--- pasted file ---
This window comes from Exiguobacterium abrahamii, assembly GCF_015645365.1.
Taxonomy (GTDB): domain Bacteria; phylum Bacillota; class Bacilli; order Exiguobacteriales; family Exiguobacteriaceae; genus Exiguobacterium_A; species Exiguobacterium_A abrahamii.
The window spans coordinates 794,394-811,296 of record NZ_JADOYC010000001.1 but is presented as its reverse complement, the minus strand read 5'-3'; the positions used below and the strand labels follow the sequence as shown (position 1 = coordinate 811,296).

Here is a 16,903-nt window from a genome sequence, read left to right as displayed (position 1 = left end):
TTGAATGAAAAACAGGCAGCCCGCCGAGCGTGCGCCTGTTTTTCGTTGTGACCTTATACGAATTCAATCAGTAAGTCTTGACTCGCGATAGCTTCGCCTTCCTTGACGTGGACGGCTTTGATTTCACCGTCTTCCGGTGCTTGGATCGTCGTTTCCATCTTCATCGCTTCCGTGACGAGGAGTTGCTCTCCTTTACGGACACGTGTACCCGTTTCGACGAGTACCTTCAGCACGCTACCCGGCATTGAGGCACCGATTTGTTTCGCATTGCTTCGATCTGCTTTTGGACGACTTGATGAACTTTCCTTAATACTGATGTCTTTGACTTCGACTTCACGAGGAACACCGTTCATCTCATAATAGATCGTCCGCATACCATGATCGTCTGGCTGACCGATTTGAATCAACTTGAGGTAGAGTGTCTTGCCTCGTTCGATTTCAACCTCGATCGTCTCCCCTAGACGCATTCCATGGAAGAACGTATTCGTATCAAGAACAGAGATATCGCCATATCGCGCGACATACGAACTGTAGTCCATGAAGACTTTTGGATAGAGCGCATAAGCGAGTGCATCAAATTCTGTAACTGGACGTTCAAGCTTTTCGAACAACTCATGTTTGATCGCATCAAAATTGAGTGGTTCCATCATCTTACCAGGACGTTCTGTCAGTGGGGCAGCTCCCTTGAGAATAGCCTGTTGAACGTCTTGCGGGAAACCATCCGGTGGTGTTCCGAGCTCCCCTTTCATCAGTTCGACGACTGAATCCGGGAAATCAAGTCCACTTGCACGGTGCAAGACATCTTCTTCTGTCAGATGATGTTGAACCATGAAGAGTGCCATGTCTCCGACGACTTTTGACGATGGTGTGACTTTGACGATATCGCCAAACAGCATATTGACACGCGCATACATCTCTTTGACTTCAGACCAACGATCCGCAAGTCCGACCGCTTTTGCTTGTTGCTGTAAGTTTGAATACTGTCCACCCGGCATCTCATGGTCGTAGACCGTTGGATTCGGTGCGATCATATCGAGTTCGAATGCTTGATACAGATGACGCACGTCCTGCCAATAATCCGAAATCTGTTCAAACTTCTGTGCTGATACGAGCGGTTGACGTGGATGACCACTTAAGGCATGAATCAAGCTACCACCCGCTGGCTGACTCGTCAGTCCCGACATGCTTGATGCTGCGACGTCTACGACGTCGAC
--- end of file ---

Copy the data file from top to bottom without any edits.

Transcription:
This window comes from Exiguobacterium abrahamii, assembly GCF_015645365.1.
Taxonomy (GTDB): domain Bacteria; phylum Bacillota; class Bacilli; order Exiguobacteriales; family Exiguobacteriaceae; genus Exiguobacterium_A; species Exiguobacterium_A abrahamii.
The window spans coordinates 794,394-811,296 of record NZ_JADOYC010000001.1 but is presented as its reverse complement, the minus strand read 5'-3'; the positions used below and the strand labels follow the sequence as shown (position 1 = coordinate 811,296).

Here is a 16,903-nt window from a genome sequence, read left to right as displayed (position 1 = left end):
TTGAATGAAAAACAGGCAGCCCGCCGAGCGTGCGCCTGTTTTTCGTTGTGACCTTATACGAATTCAATCAGTAAGTCTTGACTCGCGATAGCTTCGCCTTCCTTGACGTGGACGGCTTTGATTTCACCGTCTTCCGGTGCTTGGATCGTCGTTTCCATCTTCATCGCTTCCGTGACGAGGAGTTGCTCTCCTTTACGGACACGTGTACCCGTTTCGACGAGTACCTTCAGCACGCTACCCGGCATTGAGGCACCGATTTGTTTCGCATTGCTTCGATCTGCTTTTGGACGACTTGATGAACTTTCCTTAATACTGATGTCTTTGACTTCGACTTCACGAGGAACACCGTTCATCTCATAATAGATCGTCCGCATACCATGATCGTCTGGCTGACCGATTTGAATCAACTTGAGGTAGAGTGTCTTGCCTCGTTCGATTTCAACCTCGATCGTCTCCCCTAGACGCATTCCATGGAAGAACGTATTCGTATCAAGAACAGAGATATCGCCATATCGCGCGACATACGAACTGTAGTCCATGAAGACTTTTGGATAGAGCGCATAAGCGAGTGCATCAAATTCTGTAACTGGACGTTCAAGCTTTTCGAACAACTCATGTTTGATCGCATCAAAATTGAGTGGTTCCATCATCTTACCAGGACGTTCTGTCAGTGGGGCAGCTCCCTTGAGAATAGCCTGTTGAACGTCTTGCGGGAAACCATCCGGTGGTGTTCCGAGCTCCCCTTTCATCAGTTCGACGACTGAATCCGGGAAATCAAGTCCACTTGCACGGTGCAAGACATCTTCTTCTGTCAGATGATGTTGAACCATGAAGAGTGCCATGTCTCCGACGACTTTTGACGATGGTGTGACTTTGACGATATCGCCAAACAGCATATTGACACGCGCATACATCTCTTTGACTTCAGACCAACGATCCGCAAGTCCGACCGCTTTTGCTTGTTGCTGTAAGTTTGAATACTGTCCACCCGGCATCTCATGGTCGTAGACCGTTGGATTCGGTGCGATCATATCGAGTTCGAATGCTTGATACAGATGACGCACGTCCTGCCAATAATCCGAAATCTGTTCAAACTTCTGTGCTGATACGAGCGGTTGACGTGGATGACCACTTAAGGCATGAATCAAGCTACCACCCGCTGGCTGACTCGTCAGTCCCGACATGCTTGATGCTGCGACGTCTACGACGTCGAC